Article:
The world was pouring into New York because that was where the power was, and the money, and the transforming cultural energy. Nearly a million Russians were in the city, half a million Irish, and an equal number of Germans - not to mention the Puerto Ricans, the Dominicans, the Poles, and the largely uncounted and often illegal Chinese labourers. The black population of the city had grown by 50 per cent in only eight years, to 700,000, and they were refugees as well, from the racism of the American South.

Fully a quarter of the 8 million New Yorkers were Jewish, many of whom had fled the latest European catastrophe. Hebrew letters covered the signs for the shops and factories on the Lower East Side, and Yiddish was commonly heard on the streets. That would have been a challenge for the middle-aged Egyptian who hated the Jews but, until he left his country, had never met one. For many New Yorkers political and economic oppression was a part of their heritage, and the city had given them sanctuary, a place to earn a living, to raise a family, to begin again. Because of that, the great emotion that fuelled the exuberant city was hopefulness, whereas Cairo was one of the capitals of despair.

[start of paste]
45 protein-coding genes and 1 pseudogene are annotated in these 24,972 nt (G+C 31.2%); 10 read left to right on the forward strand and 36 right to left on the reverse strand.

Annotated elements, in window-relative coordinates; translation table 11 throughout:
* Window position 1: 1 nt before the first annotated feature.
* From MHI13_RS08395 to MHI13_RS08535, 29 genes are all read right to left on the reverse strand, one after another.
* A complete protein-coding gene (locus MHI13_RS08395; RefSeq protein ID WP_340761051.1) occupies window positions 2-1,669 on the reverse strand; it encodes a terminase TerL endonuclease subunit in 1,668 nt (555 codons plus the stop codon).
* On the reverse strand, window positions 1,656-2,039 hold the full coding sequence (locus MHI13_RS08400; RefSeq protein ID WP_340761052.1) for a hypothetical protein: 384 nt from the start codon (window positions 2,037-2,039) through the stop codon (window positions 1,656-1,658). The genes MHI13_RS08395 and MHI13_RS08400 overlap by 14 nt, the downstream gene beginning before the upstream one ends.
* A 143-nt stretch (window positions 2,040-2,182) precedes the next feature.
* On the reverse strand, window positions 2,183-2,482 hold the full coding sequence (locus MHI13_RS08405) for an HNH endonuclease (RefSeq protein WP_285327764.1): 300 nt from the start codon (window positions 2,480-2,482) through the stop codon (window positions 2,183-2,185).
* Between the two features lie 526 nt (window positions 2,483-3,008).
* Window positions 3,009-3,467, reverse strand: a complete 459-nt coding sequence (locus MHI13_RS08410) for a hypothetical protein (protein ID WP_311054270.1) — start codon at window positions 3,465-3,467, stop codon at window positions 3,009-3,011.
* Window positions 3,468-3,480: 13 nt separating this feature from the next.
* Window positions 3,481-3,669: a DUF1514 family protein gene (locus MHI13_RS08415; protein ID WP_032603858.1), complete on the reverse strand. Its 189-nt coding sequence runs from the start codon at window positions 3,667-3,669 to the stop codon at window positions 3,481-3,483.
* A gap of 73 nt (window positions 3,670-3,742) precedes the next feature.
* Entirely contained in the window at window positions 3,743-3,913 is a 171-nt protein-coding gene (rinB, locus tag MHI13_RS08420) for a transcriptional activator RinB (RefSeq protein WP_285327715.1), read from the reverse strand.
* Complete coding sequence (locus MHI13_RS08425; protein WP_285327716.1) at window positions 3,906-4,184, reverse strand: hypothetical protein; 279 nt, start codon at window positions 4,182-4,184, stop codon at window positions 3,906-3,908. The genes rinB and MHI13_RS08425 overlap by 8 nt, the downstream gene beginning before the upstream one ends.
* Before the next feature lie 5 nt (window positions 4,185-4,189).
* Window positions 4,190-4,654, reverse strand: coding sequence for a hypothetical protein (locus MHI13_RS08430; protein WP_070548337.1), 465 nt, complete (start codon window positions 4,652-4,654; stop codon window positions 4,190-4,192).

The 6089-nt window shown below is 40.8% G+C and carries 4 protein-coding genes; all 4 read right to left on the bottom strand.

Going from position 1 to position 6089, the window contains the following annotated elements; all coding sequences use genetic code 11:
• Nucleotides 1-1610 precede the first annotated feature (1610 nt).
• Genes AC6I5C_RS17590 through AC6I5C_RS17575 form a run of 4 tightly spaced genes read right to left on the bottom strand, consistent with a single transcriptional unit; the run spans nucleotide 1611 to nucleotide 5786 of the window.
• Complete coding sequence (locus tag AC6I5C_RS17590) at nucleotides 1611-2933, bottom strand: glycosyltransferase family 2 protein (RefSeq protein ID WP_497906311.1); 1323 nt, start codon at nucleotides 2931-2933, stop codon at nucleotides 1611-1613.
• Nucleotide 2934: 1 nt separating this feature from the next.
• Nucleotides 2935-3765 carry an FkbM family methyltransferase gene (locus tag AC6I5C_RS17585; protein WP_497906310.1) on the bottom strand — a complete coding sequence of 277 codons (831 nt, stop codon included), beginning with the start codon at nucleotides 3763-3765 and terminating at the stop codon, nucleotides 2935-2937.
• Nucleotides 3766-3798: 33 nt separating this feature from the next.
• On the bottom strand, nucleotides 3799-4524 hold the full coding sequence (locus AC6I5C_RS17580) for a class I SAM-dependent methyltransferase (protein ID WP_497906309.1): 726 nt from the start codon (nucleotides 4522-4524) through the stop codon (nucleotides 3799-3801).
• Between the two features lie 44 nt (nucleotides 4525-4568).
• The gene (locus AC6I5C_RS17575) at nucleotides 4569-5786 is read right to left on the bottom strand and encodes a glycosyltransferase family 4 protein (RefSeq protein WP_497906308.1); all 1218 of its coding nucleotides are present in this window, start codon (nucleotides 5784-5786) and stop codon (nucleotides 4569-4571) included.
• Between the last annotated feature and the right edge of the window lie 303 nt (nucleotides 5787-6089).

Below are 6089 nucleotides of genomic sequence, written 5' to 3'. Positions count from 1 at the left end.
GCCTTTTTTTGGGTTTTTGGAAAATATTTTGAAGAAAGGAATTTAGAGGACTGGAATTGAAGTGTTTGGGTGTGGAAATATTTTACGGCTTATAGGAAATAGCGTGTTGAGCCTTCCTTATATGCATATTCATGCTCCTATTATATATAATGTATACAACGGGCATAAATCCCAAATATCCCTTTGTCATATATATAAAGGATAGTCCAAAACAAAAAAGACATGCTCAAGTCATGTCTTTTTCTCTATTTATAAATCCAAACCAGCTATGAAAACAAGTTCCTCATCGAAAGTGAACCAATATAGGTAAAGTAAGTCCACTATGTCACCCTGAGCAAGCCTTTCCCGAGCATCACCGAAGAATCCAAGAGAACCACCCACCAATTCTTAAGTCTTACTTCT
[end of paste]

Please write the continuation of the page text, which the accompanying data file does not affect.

At the same time, New York was miserable - overfull, grouchy, competitive, frivolous, picketed with No Vacancy signs. Snoring alcoholics blocked the doorways. Pimps and pickpockets prowled the mid-town squares in the ghoulish neon glow of burlesque houses. For a man whose English was rudimentary, the city posed unfamiliar hazards, and Qutb's natural reticence made communication all the more difficult.